China April home prices fuel hopes of bottoming out, but long road to recovery

Mon May 18, 2015 1:36am EDT
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By Clare Jim

HONG KONG (Reuters) - China's new home prices fell for the eighth consecutive month in April from a year earlier but were flat from March, adding to hopes that a property downturn which is weighing heavily on the economy is beginning to bottom out.

But analysts warned any recovery in the market will take some time given a huge inventory of unsold homes, and said the property sector remains the biggest risk to the world's second-largest economy, which looks set for its worst year in 25 years.

That will keep pressure on policymakers to roll out more interest rate cuts and other stimulus measures later this year to boost activity.

Average new home prices in China's 70 major cities dropped 6.1 percent last month from a year ago, the same rate of decline as in March, according to Reuters calculations based on official data published on Monday. But nationwide prices steadied from March, further narrowing from a 0.1 percent fall in the previous month.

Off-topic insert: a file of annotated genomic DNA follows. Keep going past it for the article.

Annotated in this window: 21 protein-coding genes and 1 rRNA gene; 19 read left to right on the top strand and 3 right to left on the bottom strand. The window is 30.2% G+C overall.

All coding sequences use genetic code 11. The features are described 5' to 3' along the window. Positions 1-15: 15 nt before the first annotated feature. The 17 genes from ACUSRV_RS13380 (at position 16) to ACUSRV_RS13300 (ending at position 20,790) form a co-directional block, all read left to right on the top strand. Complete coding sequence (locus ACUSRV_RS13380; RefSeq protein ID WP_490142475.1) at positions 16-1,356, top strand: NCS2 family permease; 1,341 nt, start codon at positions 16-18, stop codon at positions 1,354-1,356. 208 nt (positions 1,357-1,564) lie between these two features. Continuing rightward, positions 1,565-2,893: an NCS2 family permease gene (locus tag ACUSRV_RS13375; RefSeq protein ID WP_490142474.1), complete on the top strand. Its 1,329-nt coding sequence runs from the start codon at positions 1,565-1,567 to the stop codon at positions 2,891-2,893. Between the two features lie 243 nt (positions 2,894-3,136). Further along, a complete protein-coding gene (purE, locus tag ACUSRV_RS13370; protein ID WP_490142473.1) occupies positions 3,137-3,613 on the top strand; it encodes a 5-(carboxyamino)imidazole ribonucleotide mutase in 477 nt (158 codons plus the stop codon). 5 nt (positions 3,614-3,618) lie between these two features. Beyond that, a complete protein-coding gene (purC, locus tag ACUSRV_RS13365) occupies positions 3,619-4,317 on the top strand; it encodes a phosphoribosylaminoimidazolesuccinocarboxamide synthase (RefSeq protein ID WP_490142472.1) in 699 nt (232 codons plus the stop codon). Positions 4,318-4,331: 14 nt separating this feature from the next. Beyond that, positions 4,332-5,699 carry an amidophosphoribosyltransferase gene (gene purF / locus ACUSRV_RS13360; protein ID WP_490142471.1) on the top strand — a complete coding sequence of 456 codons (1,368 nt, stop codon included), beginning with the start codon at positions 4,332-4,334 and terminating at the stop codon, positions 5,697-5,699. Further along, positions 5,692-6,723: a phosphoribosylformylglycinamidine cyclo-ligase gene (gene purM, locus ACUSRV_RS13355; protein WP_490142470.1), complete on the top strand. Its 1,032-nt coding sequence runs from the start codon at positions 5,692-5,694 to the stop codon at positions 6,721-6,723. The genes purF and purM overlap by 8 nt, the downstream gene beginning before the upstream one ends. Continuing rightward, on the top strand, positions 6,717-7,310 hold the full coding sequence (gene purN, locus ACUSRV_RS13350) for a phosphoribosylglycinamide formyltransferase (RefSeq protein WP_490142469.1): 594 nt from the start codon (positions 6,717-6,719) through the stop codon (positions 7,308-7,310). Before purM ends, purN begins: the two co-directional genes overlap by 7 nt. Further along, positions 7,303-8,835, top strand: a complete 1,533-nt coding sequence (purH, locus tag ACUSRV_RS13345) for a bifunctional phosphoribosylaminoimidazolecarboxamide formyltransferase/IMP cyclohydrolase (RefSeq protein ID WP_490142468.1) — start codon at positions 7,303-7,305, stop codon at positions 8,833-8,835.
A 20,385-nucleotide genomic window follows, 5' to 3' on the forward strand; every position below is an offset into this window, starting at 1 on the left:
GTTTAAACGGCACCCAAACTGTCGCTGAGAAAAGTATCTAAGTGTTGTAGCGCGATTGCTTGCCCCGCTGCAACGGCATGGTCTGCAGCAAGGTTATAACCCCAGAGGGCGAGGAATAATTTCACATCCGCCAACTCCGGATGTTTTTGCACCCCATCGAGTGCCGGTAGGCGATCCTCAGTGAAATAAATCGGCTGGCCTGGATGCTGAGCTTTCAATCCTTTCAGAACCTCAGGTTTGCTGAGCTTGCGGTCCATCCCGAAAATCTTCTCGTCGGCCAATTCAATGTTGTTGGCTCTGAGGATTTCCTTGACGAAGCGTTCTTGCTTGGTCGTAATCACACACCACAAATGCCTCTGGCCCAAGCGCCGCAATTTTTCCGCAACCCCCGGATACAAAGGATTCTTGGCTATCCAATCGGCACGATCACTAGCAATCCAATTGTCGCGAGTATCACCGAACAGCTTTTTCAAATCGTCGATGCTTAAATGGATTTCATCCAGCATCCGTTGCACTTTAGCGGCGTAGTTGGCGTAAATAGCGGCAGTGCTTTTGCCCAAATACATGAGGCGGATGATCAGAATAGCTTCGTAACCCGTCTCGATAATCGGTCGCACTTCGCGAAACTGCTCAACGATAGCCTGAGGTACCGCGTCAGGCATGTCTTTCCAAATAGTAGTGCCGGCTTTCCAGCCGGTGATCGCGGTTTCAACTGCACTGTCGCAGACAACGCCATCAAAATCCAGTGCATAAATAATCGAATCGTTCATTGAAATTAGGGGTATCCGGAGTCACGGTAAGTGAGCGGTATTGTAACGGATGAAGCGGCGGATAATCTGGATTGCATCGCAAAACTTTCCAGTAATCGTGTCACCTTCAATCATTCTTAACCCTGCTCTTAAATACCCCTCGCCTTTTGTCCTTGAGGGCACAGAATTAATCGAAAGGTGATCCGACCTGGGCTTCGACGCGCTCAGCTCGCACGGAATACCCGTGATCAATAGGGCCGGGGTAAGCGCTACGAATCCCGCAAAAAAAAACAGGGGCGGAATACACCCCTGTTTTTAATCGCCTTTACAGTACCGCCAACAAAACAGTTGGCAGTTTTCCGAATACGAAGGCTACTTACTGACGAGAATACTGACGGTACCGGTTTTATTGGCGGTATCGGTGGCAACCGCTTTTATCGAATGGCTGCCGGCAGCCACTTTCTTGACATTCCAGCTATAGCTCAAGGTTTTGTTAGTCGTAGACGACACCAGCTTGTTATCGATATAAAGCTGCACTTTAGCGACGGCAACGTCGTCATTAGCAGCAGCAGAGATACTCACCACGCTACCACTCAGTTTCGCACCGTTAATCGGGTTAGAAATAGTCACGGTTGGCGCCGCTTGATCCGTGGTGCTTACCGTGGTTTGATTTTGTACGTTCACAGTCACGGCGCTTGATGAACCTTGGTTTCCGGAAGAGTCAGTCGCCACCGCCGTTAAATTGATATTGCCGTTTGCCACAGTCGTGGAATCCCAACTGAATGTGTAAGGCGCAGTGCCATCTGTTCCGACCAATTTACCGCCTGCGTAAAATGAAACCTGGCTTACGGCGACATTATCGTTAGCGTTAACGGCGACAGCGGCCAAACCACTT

Beijing saw prices rise, albeit modestly, for the second month in a row, while those in Shanghai rose for the first time in 12 months. But prices in many smaller cities, which account for around 60 percent of national sales, continued to fall.

"We expect home sales to see year-on-year growth in the second half of the year, and home prices in third- and fourth-tier cities to also bottom out in the second half," said Nomura chief China economist Zhao Yang.

"But the big impact for the overall economy is from property investment, where I don't expect a quick rebound in growth...that's why we forecast China will miss its 7 percent target (for 2015)."

Zhao said real estate investment, which comprises around 20 percent of China's GDP, may grow less than 5 percent this year, compared with 10.5 percent in 2014, knocking 1 percentage point off economic growth.   Continued...

Apartment blocks (R) are seen at sunset in Beijing, April 7, 2015. REUTERS/Jason Lee